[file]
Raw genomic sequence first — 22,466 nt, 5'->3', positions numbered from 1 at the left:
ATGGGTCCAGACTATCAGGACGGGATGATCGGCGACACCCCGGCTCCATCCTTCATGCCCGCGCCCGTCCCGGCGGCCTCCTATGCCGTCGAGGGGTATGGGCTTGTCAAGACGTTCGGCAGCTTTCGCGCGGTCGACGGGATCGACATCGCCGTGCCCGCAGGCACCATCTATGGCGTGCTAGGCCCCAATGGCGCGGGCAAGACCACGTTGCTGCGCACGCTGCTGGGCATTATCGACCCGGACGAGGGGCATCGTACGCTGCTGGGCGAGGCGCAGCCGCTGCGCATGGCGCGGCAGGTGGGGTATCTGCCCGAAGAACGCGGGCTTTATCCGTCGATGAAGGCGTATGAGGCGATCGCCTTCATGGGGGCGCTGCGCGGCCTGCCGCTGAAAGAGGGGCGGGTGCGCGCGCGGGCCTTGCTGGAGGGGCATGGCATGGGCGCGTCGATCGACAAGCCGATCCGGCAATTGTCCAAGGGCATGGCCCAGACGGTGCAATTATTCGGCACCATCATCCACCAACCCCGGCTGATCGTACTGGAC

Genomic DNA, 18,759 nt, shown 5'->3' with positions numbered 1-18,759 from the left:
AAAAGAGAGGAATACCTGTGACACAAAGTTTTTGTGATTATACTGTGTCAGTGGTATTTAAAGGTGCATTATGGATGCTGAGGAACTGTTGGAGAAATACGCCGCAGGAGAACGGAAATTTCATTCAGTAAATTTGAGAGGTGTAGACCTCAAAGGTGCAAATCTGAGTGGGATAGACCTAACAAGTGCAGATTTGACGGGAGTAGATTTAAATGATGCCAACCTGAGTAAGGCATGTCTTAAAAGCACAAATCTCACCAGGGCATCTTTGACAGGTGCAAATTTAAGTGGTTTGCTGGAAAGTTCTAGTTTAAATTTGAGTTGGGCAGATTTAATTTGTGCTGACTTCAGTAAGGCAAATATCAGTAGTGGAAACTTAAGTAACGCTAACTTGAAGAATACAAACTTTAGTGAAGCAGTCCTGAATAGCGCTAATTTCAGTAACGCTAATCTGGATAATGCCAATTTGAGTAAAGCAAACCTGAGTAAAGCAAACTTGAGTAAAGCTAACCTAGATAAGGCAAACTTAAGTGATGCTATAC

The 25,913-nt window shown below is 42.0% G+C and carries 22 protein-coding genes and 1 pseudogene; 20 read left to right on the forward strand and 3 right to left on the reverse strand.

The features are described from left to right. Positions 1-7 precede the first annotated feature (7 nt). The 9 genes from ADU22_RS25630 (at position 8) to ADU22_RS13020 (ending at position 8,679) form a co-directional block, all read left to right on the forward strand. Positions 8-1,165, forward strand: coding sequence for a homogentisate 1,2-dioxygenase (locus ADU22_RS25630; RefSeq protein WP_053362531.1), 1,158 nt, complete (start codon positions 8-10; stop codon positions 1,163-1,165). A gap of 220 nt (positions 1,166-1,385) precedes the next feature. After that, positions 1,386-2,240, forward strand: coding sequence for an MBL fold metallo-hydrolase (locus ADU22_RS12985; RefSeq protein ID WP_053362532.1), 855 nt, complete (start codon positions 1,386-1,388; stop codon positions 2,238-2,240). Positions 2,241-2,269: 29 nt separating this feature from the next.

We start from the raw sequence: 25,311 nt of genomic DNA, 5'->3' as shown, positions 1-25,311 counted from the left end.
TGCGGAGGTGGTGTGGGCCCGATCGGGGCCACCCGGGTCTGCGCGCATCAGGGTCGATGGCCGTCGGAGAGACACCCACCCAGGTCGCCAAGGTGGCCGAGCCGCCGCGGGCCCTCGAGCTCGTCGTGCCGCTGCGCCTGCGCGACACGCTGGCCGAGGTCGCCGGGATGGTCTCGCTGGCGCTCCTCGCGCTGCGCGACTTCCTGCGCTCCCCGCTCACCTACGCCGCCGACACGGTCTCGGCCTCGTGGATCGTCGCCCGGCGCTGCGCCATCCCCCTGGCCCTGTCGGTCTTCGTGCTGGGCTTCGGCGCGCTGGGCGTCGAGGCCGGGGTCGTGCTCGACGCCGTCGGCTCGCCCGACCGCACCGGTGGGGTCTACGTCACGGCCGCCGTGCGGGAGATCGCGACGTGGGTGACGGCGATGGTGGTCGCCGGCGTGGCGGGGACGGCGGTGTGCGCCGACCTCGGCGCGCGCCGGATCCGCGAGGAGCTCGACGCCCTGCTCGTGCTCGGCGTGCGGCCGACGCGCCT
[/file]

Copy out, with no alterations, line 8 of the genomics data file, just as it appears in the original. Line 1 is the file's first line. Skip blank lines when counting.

TGCGGAGGTGGTGTGGGCCCGATCGGGGCCACCCGGGTCTGCGCGCATCAGGGTCGATGGCCGTCGGAGAGACACCCACCCAGGTCGCCAAGGTGGCCGAGCCGCCGCGGGCCCTCGAGCTCGTCGTGCCGCTGCGCCTGCGCGACACGCTGGCCGAGGTCGCCGGGATGGTCTCGCTGGCGCTCCTCGCGCTGCGCGACTTCCTGCGCTCCCCGCTCACCTACGCCGCCGACACGGTCTCGGCCTCGTGGATCGTCGCCCGGCGCTGCGCCATCCCCCTGGCCCTGTCGGTCTTCGTGCTGGGCTTCGGCGCGCTGGGCGTCGAGGCCGGGGTCGTGCTCGACGCCGTCGGCTCGCCCGACCGCACCGGTGGGGTCTACGTCACGGCCGCCGTGCGGGAGATCGCGACGTGGGTGACGGCGATGGTGGTCGCCGGCGTGGCGGGGACGGCGGTGTGCGCCGACCTCGGCGCGCGCCGGATCCGCGAGGAGCTCGACGCCCTGCTCGTGCTCGGCGTGCGGCCGACGCGCCT